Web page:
The artist known by the single name “Madonna” has a long history of stirring up religious controversy, mostly invoking the wrath of Catholics and the Vatican (which has several times called for boycotts against her). Perhaps the most significant such controversy flared in 1989 with the release of her video for “Like A Prayer,” which featured — for no known reason — burning crosses, as well as her dancing and lying around suggestively inside what appears to be a Catholic church. Her mock crucifixion staged during performances in 2006 didn’t exactly win her any Catholic fans, either. Some of the outrage over those was understandable — if only slightly.

But the controversy over her upcoming tour, including appearances in Poland, is a little hard to figure out. The CBC reports on this particular dust-up:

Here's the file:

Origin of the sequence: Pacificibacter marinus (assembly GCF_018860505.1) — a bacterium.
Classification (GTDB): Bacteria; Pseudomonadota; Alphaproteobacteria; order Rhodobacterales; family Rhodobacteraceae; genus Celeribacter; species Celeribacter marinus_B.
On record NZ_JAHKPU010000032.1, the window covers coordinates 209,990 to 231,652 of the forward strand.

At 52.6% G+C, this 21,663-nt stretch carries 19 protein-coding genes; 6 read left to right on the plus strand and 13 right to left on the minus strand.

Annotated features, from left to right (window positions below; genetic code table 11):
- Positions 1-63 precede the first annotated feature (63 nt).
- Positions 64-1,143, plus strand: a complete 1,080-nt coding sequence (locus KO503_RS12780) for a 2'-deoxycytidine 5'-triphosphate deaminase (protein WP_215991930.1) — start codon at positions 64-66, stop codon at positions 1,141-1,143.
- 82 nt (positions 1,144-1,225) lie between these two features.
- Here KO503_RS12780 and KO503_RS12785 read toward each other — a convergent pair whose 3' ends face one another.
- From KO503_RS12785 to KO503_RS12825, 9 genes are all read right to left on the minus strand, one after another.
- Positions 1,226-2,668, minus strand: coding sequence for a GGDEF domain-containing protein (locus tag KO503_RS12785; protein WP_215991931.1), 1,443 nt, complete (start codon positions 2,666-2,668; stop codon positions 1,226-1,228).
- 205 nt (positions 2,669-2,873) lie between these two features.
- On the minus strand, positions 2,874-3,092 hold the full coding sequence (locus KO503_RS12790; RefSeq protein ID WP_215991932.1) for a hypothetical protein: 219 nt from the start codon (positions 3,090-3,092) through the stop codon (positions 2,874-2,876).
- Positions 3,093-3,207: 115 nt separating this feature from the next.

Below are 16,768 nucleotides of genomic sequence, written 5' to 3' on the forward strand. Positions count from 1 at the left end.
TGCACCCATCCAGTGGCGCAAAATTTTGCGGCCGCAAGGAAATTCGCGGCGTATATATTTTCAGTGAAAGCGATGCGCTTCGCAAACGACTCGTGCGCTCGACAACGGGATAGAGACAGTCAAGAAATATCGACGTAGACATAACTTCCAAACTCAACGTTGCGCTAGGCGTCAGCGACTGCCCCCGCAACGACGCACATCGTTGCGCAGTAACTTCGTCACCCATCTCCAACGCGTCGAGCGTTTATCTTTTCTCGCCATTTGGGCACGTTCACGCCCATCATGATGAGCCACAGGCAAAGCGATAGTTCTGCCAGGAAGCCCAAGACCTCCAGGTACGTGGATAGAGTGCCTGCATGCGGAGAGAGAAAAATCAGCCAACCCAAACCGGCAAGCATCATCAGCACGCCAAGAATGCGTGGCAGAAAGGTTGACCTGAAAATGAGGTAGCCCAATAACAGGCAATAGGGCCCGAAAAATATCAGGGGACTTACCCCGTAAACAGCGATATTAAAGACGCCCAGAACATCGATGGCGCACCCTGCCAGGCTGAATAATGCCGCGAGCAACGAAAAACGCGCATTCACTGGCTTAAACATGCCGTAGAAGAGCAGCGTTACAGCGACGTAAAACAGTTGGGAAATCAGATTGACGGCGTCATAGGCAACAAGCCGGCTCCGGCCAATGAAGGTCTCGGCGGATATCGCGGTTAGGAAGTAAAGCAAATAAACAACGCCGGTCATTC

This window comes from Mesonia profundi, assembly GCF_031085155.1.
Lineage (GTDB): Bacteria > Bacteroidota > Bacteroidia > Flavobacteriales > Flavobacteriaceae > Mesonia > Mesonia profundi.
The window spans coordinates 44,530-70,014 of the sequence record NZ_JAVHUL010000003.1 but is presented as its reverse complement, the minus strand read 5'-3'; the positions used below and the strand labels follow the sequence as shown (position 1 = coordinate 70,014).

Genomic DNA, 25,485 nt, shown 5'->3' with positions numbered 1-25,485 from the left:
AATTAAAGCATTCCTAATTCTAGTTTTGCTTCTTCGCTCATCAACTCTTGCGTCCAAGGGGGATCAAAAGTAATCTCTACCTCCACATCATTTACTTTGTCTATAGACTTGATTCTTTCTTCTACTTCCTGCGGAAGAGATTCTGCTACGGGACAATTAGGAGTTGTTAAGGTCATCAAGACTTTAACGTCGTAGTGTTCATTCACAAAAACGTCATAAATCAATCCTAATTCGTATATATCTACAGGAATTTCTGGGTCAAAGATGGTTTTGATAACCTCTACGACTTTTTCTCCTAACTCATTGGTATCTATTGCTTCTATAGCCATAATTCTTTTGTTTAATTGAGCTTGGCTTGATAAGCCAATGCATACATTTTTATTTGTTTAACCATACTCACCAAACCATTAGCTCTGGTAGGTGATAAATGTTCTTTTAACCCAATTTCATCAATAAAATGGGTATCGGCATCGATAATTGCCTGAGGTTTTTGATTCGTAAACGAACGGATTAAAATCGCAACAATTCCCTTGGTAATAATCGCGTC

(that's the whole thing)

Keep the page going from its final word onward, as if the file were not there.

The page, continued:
A Catholic group is planning public prayer sessions to protest Madonna’s first appearance in Poland because the concert falls on the date of a significant religious festival.

The movement is being led by an ultra-conservative councillor in Warsaw, who wants the city to ban Madonna’s concert. …

Aug. 15, the date of Madonna’s sold-out Polish concert, is the Assumption, which celebrates Mary being taken bodily to heaven after her death. About 90 per cent of Poland’s 38 million people are Roman Catholic.

Apparently the Feast of the Assumption is a really serious holiday in Poland. Roman Catholics … as well as Anglicans … around the world observe the Feast of the Assumption every August 15. All sorts of events … not just Madonna concerts … are held that day, in Catholic-majority countries.

This seems to be a problem in Poland only. I’m not sure why, except that August 15 also happens to be the Day of the Polish Army, a commemoration of the Poles’ victory over the Soviets in the Battle of Warsaw in 1920. Moreover, and in spite of this even, concerts are frequently part of holiday celebrations, the world over.

So all in all, this whole thing is very strange.

Tags: , , , , ,

Comments are closed.